As far as I know, Rahm Emanuel hasn’t officially accepted Obama’s job offer yet, but it is widely assumed that he will.
What does this crucial first pick say about an Obama presidency? I don’t yet know enough about Emanuel to form a complete opinion. I’m sure we’ll learn a lot more about him in the days to come. Here’s what I do know:
He’s a career politician, not surprisingly. He worked as a staff member for the Democratic Congressional Campaign Committee back in the 80s and was named the Chair of that committee after he was elected to the US House of Representatives in 2002. He worked on Clinton’s presidential campaign and served as the Assistant to the President for Political Affairs and later as Senior Advisor to the President for Policy and Strategy. He was an investment banker from 1999 – 2002 and then ran for (and won) an open seat in the US House of Representatives serving Illinois.
I think Emanuel can fairly be described as a liberal. He is pro-choice, pro-gay rights, pro-environment, and pro-separation of church and state. He supports requiring the hiring of more women and minorities, the expansion of health care coverage, replacing coal and oil with renewable alternatives, a more progressive tax policy, providing a path to citizenship for illegal immigrants, drug enforcement, allowing churches to provide welfare services, the expansion of free trade, stricter limits on political campaign funds, and pulling the US out of Iraq. He opposes mandatory three strikes sentencing laws, the absolute right to gun ownership, the privatization of social security, the voucher system that would allow parents to choose public schools, the Patriot Act, and expansion of the Armed Forces. (For source, click here.) He has voted with his party 98% of the time, although I choose to believe (as I do with all politicians) that he does so because his values coincide with the party of which he is a member.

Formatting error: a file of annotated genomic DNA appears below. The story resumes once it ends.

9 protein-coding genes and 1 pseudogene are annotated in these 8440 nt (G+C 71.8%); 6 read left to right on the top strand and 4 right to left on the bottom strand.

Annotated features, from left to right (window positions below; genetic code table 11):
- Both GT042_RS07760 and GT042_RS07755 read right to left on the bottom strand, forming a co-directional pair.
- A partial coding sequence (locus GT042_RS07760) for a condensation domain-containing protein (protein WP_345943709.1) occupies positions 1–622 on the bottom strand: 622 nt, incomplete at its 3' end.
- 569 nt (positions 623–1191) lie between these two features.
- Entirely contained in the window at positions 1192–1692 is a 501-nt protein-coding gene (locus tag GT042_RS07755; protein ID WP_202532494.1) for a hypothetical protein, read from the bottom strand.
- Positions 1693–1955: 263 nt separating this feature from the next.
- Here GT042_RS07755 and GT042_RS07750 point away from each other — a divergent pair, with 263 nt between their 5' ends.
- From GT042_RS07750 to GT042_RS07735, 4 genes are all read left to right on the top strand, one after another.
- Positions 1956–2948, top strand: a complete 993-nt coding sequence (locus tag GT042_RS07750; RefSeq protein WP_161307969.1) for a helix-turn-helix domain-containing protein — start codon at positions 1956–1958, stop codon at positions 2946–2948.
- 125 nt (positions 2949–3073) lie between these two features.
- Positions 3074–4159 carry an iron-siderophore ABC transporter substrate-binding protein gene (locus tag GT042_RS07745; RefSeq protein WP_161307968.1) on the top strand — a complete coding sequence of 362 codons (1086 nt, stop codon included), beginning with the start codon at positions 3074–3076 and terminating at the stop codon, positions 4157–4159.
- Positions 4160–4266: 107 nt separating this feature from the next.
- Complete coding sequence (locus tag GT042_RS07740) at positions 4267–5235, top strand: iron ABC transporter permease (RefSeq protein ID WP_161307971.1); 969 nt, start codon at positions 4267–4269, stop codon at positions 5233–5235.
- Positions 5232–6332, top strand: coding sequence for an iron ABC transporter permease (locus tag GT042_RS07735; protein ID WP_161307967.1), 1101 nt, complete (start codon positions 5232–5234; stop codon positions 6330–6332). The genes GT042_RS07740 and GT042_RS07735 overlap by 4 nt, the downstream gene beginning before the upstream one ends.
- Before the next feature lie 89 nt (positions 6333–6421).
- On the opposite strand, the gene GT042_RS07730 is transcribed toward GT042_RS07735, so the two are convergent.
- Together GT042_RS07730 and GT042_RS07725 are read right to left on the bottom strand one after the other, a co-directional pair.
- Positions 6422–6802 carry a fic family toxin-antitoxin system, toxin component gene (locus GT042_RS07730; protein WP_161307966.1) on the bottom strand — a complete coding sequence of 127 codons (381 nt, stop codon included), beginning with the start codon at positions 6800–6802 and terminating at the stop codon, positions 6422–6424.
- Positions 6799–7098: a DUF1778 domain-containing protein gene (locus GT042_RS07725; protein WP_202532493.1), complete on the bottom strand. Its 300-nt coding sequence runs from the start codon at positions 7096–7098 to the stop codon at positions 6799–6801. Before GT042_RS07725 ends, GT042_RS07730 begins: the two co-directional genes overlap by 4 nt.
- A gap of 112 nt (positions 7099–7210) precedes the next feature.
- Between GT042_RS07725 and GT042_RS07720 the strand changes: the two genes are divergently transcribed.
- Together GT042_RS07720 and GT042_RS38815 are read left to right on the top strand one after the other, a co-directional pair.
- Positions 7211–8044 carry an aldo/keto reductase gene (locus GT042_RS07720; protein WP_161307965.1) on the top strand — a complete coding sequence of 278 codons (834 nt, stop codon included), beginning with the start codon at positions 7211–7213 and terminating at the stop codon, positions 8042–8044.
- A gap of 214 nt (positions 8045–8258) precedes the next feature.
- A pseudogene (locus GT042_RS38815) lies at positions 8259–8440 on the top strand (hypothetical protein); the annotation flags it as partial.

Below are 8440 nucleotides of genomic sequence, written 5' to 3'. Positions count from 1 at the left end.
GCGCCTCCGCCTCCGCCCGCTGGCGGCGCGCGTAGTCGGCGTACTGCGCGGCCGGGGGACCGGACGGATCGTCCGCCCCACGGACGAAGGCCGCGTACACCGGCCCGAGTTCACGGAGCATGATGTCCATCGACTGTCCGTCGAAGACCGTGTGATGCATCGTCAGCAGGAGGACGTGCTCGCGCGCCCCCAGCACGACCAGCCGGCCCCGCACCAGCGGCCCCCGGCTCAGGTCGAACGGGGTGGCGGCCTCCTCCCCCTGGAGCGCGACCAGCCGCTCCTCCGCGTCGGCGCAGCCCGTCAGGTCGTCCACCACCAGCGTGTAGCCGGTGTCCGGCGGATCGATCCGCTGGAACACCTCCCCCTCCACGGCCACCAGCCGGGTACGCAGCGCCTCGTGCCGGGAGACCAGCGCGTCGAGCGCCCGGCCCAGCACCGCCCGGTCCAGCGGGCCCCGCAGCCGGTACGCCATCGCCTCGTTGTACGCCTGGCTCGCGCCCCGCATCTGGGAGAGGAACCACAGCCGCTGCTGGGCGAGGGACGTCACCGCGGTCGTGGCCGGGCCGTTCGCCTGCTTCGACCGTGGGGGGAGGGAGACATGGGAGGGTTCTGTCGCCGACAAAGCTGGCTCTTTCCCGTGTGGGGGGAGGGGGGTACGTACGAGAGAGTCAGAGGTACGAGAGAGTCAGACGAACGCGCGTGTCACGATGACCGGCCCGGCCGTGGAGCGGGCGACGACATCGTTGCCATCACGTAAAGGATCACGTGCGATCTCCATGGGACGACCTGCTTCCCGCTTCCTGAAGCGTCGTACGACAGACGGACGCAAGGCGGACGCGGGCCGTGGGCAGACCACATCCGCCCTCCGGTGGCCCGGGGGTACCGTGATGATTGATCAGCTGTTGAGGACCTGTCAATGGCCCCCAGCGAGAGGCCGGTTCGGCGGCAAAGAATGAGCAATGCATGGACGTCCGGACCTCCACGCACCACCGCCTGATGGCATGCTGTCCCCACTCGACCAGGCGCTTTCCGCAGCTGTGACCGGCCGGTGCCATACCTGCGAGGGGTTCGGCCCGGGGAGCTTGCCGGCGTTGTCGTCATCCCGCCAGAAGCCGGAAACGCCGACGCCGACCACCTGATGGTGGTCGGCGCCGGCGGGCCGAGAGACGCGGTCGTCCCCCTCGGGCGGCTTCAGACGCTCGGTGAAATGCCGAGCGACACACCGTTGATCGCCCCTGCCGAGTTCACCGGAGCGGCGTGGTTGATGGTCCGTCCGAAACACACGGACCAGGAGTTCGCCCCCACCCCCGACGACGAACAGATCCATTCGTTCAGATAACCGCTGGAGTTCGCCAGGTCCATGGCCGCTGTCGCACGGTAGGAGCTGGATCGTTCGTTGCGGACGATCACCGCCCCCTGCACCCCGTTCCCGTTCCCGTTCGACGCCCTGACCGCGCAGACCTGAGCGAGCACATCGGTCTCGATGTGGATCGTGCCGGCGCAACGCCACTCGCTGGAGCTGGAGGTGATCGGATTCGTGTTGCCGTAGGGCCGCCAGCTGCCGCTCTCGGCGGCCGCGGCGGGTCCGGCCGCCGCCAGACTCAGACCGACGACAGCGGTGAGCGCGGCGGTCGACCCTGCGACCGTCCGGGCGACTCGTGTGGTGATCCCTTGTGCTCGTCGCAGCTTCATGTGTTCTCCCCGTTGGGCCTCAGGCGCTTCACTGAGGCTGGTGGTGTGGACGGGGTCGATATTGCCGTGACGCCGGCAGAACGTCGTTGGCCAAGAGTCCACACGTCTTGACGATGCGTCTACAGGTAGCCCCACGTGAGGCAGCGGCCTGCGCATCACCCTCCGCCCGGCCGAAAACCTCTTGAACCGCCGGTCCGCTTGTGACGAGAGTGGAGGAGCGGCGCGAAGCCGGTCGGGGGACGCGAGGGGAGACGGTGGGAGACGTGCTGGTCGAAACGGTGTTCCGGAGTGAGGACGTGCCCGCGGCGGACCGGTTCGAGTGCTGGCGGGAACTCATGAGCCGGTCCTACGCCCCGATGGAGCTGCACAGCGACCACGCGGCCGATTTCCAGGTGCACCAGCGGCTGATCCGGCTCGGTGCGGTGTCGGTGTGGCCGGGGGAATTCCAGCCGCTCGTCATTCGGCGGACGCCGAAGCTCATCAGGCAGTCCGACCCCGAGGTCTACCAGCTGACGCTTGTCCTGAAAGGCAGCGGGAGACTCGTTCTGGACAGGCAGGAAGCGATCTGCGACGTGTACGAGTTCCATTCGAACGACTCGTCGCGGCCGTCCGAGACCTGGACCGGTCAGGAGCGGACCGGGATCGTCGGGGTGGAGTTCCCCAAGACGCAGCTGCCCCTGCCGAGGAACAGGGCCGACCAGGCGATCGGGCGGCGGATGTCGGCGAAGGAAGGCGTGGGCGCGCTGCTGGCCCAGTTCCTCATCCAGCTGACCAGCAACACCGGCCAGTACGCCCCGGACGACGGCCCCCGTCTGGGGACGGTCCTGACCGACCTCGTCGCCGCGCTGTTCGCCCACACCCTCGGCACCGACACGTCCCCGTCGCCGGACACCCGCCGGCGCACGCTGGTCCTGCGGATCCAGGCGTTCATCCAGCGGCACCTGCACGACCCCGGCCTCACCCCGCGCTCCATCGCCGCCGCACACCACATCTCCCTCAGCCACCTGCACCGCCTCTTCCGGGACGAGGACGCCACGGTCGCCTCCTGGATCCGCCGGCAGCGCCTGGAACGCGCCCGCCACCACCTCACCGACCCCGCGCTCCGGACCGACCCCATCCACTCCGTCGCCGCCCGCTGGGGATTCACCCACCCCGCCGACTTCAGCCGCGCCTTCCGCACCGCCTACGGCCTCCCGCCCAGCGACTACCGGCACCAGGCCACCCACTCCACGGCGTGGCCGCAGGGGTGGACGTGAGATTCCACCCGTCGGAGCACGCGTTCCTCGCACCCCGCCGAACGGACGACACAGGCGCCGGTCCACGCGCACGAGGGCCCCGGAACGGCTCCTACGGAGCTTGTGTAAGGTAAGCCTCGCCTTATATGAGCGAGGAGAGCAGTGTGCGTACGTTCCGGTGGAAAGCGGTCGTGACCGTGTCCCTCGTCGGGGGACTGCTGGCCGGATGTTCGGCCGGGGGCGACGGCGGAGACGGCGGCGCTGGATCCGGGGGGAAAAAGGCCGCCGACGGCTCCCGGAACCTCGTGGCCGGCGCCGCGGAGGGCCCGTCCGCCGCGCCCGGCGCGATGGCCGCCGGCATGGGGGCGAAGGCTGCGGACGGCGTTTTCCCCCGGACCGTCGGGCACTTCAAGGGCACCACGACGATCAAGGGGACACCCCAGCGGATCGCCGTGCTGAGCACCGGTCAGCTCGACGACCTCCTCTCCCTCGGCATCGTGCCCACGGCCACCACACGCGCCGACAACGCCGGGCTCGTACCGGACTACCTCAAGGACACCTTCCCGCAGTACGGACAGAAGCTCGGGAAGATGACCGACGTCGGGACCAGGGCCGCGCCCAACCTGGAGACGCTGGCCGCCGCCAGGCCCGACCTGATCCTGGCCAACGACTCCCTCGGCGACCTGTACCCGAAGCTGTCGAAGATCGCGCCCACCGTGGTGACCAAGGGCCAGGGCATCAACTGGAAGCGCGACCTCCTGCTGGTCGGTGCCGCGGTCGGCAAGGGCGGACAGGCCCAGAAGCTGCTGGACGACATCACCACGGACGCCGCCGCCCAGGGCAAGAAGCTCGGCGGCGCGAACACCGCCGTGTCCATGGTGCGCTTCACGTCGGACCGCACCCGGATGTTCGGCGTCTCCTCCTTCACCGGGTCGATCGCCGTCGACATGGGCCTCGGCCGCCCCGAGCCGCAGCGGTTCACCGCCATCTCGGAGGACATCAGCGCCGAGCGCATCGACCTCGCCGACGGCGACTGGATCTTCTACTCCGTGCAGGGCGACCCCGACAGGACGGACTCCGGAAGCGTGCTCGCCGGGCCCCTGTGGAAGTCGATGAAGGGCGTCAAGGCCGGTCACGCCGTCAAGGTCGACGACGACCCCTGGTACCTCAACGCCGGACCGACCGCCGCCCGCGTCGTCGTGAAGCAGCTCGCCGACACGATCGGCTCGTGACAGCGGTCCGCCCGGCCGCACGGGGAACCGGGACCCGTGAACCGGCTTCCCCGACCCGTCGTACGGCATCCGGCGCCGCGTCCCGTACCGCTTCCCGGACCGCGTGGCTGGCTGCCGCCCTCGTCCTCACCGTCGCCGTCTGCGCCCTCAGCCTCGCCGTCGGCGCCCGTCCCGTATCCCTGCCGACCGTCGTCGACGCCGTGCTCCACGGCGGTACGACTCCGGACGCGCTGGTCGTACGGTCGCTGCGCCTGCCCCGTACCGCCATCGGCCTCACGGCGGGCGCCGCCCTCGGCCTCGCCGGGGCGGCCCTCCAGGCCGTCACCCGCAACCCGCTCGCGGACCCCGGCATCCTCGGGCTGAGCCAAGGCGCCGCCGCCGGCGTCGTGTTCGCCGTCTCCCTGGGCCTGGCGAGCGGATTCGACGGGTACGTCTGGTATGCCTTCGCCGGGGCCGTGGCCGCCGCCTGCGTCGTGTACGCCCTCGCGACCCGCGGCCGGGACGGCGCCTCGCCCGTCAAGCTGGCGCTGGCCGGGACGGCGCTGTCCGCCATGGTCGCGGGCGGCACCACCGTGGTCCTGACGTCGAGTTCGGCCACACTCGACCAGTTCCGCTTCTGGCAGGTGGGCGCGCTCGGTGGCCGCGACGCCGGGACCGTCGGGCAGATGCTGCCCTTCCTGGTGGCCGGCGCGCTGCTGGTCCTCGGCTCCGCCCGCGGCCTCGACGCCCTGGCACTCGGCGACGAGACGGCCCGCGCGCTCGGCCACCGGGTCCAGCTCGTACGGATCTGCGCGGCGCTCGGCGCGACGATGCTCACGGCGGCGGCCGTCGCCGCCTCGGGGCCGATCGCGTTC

Given this information, I can’t say that I’m personally disappointed with the appointment. My views on national policies are closely aligned with Emanuel’s policy stances. Further, he has White House administrative experience coupled with legislative experience. I think this will significantly help Obama navigate the office of the presidency. It’s probably safe to say that everyone left of center on the political spectrum is happy with the choice.
But what about moderates and conservatives? Obama ran a campaign based on optimism and the idea of post-partisan politics. Should his first appointment have been a Republican? An Independent? Someone who has a strong history of crossing party lines? Perhaps. I’m sure many conservatives see this as a justification of what they fear will be the most liberal administration in a generation.
I’m holding out my judgments, though. Perhaps this is due to my faith in Obama to make the right decisions for our country. Everything I’ve learned about Obama leads me to conclude that he is a pragmatist, not an idealogue. I think that, ultimately, if we try to find consistency in his actions along the typical “liberal – conservative” spectrum, he will appear inconsistent. I believe that he’ll do what he thinks is necessary to get things done. I predict that some of his decisions will appear excessively liberal while others will appear excessively conservative (or at least moderately conservative). And the fact that this is only his second presidential decision (Biden being his first…and a very good one, I might add), coupled with my feeling that Emanuel was chosen based on his experience and not just on his ideology, leads me to hold my judgment until I see more of Obama’s decisions.